Kenneth Roberts

Your Scribe has just returned from a week in Maine, and books were on the mind.

Stephen King is the most formidable author in the state, of course, but I haven't been a fan.

I have only read the novella "Rita Hayworth and Shawshank Redemption," made into the popular film, "The Shawshank Redemption" in 1994.

Several other popular authors of national status have set up shop in the state, including Tess Gerritsen, Richard Russo and Richard Ford.

My favorite writer from the Pine Tree State is Kenneth Roberts (1885-1957).

The book I liked best is "Arundel" (1929).

Roberts himself was a high achiever who ascended from journalism to books.

He graduated from Cornell in 1908, and spent eight years working as a newspaperman for the Boston Post. 

In 1917, he enlisted in the American Army for World War I.

He ended up as a lieutenant in the intelligence section of the American Expeditionary Force Siberia in the Russian Civil War instead of at the front in Europe, according to sources.

The contacts that he made in that role enabled him to become a European correspondent for the Saturday Evening Post after the war, where he became the first American journalist to cover the 1923 Beer Hall Putsch, Adolf Hitler's first attempt to take power, his biographers say.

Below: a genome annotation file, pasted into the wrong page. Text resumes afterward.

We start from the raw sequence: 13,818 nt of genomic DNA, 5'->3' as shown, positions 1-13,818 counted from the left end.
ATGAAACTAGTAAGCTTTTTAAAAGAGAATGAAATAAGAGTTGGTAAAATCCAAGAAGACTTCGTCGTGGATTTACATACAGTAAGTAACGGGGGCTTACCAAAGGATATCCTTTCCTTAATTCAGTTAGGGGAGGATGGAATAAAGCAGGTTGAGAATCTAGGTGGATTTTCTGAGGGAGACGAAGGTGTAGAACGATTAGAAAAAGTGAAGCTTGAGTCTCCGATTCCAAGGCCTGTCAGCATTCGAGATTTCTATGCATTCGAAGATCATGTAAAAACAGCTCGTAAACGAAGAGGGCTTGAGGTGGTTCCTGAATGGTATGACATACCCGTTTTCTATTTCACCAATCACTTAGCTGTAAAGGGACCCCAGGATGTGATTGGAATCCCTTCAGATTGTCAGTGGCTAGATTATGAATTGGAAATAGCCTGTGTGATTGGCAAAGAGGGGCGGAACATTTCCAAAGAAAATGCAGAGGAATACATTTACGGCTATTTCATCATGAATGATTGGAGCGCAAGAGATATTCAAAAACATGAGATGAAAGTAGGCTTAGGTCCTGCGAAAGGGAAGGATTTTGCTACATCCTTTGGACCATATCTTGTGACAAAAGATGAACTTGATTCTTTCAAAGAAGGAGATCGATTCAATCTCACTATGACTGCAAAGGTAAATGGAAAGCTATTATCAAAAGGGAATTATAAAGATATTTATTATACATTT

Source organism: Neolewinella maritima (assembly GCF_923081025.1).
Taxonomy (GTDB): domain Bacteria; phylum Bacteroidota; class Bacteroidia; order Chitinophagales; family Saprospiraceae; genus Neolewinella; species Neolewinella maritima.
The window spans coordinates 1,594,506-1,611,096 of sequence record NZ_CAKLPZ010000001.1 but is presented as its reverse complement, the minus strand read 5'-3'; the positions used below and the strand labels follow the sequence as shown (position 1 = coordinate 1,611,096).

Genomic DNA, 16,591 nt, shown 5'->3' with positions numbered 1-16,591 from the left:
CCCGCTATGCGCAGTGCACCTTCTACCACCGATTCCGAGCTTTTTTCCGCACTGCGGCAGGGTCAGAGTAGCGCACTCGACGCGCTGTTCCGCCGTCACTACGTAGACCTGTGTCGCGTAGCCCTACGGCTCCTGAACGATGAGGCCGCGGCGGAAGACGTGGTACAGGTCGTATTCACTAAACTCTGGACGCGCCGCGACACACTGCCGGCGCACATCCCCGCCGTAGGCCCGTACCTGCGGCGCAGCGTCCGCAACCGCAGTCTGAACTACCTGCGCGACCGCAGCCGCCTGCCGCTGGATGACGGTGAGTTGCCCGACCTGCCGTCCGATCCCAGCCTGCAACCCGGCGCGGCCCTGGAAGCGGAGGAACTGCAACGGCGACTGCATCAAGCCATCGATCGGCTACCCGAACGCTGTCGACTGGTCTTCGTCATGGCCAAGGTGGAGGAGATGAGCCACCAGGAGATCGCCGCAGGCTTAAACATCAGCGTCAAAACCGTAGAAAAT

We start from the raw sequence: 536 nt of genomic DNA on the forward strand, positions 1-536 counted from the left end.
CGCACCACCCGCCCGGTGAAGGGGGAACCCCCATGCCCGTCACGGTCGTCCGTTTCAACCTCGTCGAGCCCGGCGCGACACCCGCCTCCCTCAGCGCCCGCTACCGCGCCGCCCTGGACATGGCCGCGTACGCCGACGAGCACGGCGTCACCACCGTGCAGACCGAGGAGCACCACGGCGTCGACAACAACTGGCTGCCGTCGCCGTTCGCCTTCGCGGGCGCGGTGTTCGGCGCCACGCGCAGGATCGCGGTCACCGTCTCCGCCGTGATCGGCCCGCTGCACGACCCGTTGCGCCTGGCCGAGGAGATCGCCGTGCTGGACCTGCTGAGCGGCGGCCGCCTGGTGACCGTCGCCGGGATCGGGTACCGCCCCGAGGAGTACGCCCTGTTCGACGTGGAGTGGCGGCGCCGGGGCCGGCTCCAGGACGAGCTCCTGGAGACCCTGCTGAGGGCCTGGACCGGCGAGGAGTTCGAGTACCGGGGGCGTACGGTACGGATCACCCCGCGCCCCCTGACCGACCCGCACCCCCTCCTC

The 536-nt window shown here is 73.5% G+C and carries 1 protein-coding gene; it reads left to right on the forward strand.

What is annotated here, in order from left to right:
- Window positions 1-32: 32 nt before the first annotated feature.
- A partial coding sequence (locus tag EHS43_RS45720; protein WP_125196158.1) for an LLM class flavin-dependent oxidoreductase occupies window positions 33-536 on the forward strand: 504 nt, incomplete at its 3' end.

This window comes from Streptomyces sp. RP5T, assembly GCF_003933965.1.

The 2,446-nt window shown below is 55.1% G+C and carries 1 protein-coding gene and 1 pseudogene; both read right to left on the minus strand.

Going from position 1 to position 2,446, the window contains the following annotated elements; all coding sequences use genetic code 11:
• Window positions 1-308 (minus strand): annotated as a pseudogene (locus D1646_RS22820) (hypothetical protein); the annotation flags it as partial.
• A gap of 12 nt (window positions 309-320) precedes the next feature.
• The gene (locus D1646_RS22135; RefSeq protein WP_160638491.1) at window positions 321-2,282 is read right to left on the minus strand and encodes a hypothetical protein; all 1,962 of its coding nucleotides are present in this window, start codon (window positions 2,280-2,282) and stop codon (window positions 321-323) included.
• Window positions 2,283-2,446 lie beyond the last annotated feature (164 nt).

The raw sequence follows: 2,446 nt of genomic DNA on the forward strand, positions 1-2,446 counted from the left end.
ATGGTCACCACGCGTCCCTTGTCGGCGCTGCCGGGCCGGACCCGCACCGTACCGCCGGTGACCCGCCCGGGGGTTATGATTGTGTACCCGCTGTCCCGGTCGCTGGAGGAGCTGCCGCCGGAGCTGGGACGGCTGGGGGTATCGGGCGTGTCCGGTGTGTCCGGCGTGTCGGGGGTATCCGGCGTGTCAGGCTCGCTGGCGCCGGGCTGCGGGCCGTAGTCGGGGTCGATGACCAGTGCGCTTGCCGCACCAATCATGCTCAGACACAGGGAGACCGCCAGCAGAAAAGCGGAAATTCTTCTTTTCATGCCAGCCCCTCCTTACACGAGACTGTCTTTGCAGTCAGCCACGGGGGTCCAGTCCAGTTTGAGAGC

"Arundel" focuses on American foray to Quebec in the pre-Revolutionary War era. 

 A key character is American officer and eventual traitor Benedict Arnold, and the book details Arnold's expedition to Quebec and the Battle of Quebec.

A group of rag-tag colonists from the Arundel (Kennebunk) area planned to team with friendly Indians to journey north to Quebec, and rout the French there.

This would would permit the English/Americans to control the St. Lawrence River.

The arduous trip, which didn't get started until late fall, actually launched from Newburyport.

They went north to the Kennebec River in Maine, and proceeded to paddle and portage through central Maine to what they thought would be a surprise attack and victory.

The pressed on through ice, snow, hunger and hostile native Americans.

Roberts, a resident of Kennebunkport, was a master at making a desperate snow-driven journey fell unbearable, even in print.

The mission of the young Americans failed but his grasp of history and story-telling made "Arundel" a great read.

It remains meaningful for me because I lived almost two decades in that state including Kennebunk, Portland and Waterville.

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